Taliban Willing to Allow ‘Residual’ U.S. Troops to Remain in Afghanistan

The Associated Press
The Associated Press

Taliban jihadists may be willing to abandon their long-held precondition that U.S.-NATO forces must completely pull out from Afghanistan before they agree to negotiate an end to the 17-year-old Afghan war, according to a retired United States colonel and former U.S. ambassador who quietly kickstarted direct peace talks between the Trump administration and the resilient terrorists.

“They said that if an inclusive government… wants [U.S.] forces to be in the country… the Taliban said they would be OK with that,” retired U.S. Army Col. Chris Kolenda told the Daily Beast.

Kolenda explained the strategy to bring the Taliban to the peace negotiation table he embarked upon with former Afghan veteran from the U.S. Department of State (DOS) Amb. Robin Raphel, beginning in November 2017.

“We were able to vigorously challenge their viewpoints and didn’t just accept what the Taliban told us. They said that if an inclusive government, after a political settlement occurs in Afghanistan, wants international forces to be in the country to train Afghan security forces, the Taliban said they would be OK with that because they’ll have participated in that decision,” the retired colonel declared.

Reportedly, the Taliban recognizes that Afghanistan as a whole is menaced by the Islamic State (ISIS/ISIL), which the narco-terrorists group has been fighting since it officially established a presence in the country in early 2015.

More recently, Breitbart News noted that U.S.-backed Afghan National Defense and Security Forces (ANDSF), including police and military units, have been fighting ISIS almost simultaneously with the Taliban, causing confusion as to which force is taking ISIS down.

In November 2017, less than half a year after U.S. President Donald Trump unveiled his Afghan war strategy to end the conflict, Kolenda and Raphel flew to Qatar to negotiate with the Taliban for the first time without the blessing or knowledge of the Trump administration.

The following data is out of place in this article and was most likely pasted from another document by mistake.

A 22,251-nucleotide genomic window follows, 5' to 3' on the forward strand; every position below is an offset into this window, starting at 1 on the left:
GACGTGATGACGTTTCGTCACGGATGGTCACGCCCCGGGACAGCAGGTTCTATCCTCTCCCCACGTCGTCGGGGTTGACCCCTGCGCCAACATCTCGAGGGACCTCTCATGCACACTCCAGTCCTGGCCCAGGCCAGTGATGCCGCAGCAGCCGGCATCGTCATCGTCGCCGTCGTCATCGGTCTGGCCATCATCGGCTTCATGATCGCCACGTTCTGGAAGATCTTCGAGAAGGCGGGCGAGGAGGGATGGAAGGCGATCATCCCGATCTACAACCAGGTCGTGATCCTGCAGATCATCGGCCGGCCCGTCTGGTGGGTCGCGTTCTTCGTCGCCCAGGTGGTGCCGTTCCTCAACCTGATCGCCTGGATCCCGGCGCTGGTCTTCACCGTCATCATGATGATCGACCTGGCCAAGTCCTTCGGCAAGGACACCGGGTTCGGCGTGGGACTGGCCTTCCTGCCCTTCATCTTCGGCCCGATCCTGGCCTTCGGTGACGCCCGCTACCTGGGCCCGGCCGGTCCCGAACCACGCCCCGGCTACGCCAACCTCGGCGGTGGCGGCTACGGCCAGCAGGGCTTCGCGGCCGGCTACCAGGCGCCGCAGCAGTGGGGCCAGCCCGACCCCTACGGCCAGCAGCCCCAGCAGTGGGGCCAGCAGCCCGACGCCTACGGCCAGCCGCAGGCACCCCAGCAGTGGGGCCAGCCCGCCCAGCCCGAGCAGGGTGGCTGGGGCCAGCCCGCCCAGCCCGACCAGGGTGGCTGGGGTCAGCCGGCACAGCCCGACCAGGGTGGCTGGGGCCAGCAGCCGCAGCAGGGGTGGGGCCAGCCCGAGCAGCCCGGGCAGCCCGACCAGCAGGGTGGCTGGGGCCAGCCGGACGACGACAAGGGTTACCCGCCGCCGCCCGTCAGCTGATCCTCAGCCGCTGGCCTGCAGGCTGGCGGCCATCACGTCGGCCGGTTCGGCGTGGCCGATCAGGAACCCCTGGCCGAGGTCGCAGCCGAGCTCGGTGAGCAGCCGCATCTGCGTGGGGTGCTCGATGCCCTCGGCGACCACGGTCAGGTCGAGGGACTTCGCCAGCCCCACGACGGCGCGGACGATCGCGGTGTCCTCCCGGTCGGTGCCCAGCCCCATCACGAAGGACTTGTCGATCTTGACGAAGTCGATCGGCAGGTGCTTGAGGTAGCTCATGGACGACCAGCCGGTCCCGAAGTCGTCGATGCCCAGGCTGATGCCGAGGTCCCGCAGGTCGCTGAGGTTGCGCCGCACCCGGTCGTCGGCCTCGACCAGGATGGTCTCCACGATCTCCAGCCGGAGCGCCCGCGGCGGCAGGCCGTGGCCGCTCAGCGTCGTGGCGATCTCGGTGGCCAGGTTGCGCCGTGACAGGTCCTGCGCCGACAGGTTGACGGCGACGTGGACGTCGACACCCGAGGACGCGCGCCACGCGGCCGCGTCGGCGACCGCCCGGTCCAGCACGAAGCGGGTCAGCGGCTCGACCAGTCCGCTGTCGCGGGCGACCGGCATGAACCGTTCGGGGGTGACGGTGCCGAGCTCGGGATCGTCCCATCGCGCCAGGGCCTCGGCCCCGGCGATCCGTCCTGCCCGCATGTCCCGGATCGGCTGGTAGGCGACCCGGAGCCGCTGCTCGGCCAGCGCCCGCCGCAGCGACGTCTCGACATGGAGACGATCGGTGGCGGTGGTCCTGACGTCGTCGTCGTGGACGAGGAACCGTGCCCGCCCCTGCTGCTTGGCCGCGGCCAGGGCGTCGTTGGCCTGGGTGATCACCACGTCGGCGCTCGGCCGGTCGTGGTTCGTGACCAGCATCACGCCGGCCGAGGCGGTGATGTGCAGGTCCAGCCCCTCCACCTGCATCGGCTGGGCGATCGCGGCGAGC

Trump’s Afghan strategy primarily focuses on militarily pressuring the Taliban into realizing “reconciliation” with Kabul is the only “endgame” to the conflict, an approach that apparently continues to this day as the U.S. military pounds the terrorists.

Although both the Taliban and the U.S. military appear to acknowledge they are at a stalemate, the Trump strategy is beginning to pay off, even if only minimally. The Taliban lost territory between January and May for the first time since August 2016.

Paolo Cotta-Ramusino, an Italian quantum physicist who for five years kept a line of communication open with the Taliban, saw an opportunity for peace talks when the Trump administration was bombing the Taliban, including their opium and heroin cash cow, at a historic rate in November 2017 compared to the same month during the previous four years. Cotta-Ramusino also attended the recent unofficial meetings involving Kolenda and Raphel.

On July 23, at a high-profile meeting involving Kabul and the Taliban, a Trump official — namely the U.S. Department of State (DOS) top ambassador for South Asia, Alicia Wells — legitimized these efforts after the president, reportedly frustrated by the deteriorating conditions he inherited from his predecessor, approved direct talks with the Taliban